Agroecosystems are human-managed ecosystems subject to generalized ecological rules. Understanding the ecology behind the assembly and dynamics of soil fungal communities is a fruitful way to improve management practices and plant productivity. Thus, monitoring soil health would benefit from the use of metrics that arise from ecological explanations that can also be informative for agricultural management. Beyond traditional biodiversity descriptors, community-level properties have the potential of informing about particular ecological situations. Here we assess the impact of different farming practices in a survey of 350 vineyard soils from the United States and Spain by estimating network properties based on spatial associations. Our observations using traditional approaches show results concurring with previous literature: the influence of geographic and climatic factors on sample distributions, or different operational taxonomic unit (OTU) compositions depending on agricultural managements. Furthermore, using network properties, we observe that fungal communities ranged from dense arrangements of associations to a sparser structure of associations, indicating differential levels of niche specialization. We detect fungal arrangements capable of thriving in wider or smaller ranges of temperature, revealing that niche specialization may be a critical soil process impacting soil health. Low-intervention practices (organic and biodynamic managements) promoted densely clustered networks, describing an equilibrium state based on mixed collaborative communities. In contrast, conventionally managed vineyards had highly modular sparser communities, supported by a higher coexclusion proportion. Thus, we hypothesize that network properties at the community level may help to understand how the environment and land use can affect community structure and ecological processes in agroecosystems.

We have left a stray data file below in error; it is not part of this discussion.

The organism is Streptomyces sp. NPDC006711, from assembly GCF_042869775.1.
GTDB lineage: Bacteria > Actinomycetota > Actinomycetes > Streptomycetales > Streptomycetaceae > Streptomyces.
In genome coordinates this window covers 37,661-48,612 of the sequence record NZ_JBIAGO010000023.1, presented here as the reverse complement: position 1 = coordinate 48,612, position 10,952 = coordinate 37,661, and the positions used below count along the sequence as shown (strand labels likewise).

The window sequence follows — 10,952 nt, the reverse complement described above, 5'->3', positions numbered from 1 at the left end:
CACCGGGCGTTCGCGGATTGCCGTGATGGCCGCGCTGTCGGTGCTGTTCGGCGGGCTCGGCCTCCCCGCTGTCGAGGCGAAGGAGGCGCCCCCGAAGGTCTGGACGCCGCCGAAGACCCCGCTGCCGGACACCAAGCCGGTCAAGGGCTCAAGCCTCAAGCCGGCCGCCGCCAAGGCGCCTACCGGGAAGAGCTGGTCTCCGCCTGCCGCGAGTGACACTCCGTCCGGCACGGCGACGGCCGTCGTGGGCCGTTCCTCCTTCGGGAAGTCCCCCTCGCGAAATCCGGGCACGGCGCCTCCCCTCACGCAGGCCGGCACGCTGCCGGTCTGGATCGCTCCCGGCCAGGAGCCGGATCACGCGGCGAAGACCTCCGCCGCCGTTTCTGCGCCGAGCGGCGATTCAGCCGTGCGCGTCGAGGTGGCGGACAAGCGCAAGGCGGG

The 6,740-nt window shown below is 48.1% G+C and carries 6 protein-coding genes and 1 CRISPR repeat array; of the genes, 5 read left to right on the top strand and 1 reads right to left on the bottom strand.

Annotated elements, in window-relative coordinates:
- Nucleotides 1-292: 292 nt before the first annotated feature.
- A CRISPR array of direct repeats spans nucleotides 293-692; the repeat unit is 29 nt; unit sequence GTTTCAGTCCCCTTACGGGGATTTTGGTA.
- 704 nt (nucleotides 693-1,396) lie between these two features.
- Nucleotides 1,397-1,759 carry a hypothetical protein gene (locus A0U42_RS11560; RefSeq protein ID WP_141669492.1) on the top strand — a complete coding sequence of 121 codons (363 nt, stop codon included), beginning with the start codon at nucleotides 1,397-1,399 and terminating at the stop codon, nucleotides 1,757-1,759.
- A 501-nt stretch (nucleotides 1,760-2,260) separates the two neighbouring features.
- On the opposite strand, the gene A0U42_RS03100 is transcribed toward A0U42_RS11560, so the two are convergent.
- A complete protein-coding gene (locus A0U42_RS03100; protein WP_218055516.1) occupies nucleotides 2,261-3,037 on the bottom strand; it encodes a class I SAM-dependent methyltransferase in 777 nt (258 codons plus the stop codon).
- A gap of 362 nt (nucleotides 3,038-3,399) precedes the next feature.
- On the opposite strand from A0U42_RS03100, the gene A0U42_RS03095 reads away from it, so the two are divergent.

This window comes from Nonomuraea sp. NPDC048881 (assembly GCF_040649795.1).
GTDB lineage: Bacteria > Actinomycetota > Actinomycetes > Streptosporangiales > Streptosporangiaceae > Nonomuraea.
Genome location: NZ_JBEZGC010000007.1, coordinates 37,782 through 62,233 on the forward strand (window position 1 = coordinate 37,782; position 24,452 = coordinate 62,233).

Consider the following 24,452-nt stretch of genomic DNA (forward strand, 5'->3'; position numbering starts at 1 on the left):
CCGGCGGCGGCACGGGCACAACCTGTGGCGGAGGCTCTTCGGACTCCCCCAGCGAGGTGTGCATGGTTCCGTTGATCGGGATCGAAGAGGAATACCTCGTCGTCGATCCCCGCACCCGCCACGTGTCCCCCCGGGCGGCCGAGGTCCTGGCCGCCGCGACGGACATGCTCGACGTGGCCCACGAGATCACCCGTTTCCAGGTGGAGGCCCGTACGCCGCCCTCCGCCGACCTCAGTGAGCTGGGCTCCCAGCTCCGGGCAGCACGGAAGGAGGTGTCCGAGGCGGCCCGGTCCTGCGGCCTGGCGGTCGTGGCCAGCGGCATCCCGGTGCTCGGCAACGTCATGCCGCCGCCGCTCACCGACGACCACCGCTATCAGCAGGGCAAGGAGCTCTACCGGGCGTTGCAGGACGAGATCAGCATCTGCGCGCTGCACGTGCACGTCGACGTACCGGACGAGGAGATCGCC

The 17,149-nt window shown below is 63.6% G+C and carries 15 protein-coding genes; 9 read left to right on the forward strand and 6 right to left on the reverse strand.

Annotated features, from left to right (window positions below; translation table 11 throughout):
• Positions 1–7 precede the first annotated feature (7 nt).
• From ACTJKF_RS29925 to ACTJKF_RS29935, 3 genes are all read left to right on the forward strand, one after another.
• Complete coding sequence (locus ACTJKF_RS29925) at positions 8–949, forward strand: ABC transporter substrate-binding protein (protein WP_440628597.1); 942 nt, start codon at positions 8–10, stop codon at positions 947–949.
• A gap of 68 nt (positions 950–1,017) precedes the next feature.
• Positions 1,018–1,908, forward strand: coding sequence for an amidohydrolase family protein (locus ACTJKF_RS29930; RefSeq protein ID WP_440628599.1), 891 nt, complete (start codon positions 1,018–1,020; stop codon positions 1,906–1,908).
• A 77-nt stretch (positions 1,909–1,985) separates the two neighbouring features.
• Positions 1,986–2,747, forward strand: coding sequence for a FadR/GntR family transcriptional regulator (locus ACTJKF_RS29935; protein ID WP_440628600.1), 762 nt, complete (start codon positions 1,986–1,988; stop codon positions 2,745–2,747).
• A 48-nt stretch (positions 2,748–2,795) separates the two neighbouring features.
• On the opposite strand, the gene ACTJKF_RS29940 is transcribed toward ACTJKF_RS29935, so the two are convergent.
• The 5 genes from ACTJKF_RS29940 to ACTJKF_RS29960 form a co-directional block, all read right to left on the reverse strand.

IMPORTANCE: Soil fungal communities play a key role in agroecosystem sustainability. The complexity of fungal communities, at both taxonomic and functional levels, makes it difficult to find clear patterns connecting community composition with ecosystem function and to understand the impact of biotic (interspecies interactions) and abiotic (e.g., climate or anthropogenic disturbances) factors on it. Here we combine network analysis methods and properties, proposing a novel analytical approach: to infer ecological properties from local networks, which we apply to the study of fungal communities in vineyard soils. We conclude that different levels of farming intensification may lead to different ecological strategies in soil fungal communities settled by particular association arrangements.